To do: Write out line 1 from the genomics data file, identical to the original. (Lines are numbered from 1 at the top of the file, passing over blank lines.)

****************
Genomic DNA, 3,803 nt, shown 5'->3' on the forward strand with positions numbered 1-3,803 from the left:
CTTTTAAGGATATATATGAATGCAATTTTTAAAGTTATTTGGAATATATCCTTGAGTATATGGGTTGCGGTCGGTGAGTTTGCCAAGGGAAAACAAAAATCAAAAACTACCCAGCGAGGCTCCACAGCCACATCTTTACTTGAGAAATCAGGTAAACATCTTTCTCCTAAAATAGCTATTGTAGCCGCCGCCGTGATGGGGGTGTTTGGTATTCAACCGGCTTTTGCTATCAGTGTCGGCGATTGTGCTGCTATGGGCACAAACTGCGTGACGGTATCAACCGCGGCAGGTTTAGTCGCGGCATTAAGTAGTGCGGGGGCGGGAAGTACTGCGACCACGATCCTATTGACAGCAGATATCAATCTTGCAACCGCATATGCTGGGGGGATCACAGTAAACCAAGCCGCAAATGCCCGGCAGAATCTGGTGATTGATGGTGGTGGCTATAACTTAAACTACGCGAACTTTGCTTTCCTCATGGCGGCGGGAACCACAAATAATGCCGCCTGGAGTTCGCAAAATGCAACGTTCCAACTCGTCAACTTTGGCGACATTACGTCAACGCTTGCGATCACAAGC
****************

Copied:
Genomic DNA, 3,803 nt, shown 5'->3' on the forward strand with positions numbered 1-3,803 from the left: